Research was undertaken to develop a model (Aquifas Unified Model) that can be applied to activated sludge, Integrated Fixed Film Activated Sludge (IFAS) and Moving Bed Biofilm Reactor (MBBR) systems. The model has been developed to operate with up to 12 reactors (cells) in series with
biofilm media incorporated in one or more reactors. The process configuration can be any combination of anaerobic, anoxic, aerobic, post anoxic with or without supplemental carbon and reaeration; it can also be any combination of step feed and recycles including recycles for mixed liquor,
RAS, nitrates and membrane bioreactors. This paper presents the structure of the Aquifas model and the results of its application to a facility. This model embeds a biofilm model into a multi-cell activated sludge model. The advantage of such a model is that it eliminates the need to run
separate computations for a plant being retrofitted from activated sludge to IFAS or MBBR. The biofilm flux rates for organics, nutrients and biomass can be computed by two methods - a diffusion model that is computationally intensive, or a semi-empirical model of the biofilm that is relatively
simpler. The values of the kinetic parameters for the model were measured in pilot scale units of activated sludge, IFAS and MBBR systems. For the semi-empirical version, a series of Monod equations were developed for COD, ammonium-N and oxidized-N uptake by the biofilm. These equations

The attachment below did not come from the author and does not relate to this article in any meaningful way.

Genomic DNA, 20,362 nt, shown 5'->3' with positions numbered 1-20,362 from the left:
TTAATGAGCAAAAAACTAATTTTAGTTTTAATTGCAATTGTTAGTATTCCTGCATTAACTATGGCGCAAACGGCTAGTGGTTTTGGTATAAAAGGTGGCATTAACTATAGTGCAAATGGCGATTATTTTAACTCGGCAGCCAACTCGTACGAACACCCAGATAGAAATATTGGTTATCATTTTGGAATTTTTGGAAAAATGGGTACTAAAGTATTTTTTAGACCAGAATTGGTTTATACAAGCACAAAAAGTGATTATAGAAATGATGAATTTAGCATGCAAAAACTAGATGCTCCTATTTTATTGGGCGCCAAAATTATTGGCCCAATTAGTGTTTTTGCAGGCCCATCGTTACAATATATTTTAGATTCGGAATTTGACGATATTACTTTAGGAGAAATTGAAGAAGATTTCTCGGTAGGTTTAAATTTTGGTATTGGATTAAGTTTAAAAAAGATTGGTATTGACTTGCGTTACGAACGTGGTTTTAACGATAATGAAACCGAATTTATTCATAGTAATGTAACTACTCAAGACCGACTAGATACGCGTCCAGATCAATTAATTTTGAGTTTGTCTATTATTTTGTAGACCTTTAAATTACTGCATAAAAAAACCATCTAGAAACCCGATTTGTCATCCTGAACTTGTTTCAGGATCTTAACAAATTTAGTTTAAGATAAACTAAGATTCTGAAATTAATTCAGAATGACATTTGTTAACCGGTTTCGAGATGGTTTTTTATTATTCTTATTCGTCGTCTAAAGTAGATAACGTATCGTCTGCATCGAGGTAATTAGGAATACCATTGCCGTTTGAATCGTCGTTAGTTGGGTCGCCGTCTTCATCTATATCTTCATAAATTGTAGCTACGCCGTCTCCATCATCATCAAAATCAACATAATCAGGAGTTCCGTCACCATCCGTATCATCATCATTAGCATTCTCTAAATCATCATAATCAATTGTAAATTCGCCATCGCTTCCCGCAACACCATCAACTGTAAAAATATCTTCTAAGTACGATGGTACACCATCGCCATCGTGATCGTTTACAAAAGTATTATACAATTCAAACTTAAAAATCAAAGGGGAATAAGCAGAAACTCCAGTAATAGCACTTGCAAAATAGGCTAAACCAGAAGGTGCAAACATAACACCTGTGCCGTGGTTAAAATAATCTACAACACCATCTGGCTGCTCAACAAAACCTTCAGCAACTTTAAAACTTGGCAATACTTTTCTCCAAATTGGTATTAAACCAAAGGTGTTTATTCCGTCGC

were used to develop equations for fluxes of COD, ammonium-N, DO, oxidized-N and VSS into/out of the biofilm. For the biofilm diffusion model (Aquifas 4), the biofilm is divided into 12 layers and a stagnant liquid layer. The diffusion and substrate utilization are calculated for each
layer and the equations solved simultaneously using a finite difference technique. The biofilm flux model is then linked to the activated sludge model. Both versions of the model are largely open source code that can be downloaded from www.aquifas.com. They can be used to quantify the amount of media and surface area required to achieve nitrification, identify the locations for the media, and optimize the DO levels and nitrate recycle rates. Some of the advanced features include
the ability to compute the biofilm thickness and impact of biofilm thickness on performance; apply different media types and fill fractions in different reactors operating in series; design the aerobic zone in a manner such that the media nitrifies and denitrifies within the aerobic zone.
The model has been able to predict the improvement in nitrification, or the deficiencies in the design which limited nitrification in IFAS systems at several full scale facilities.
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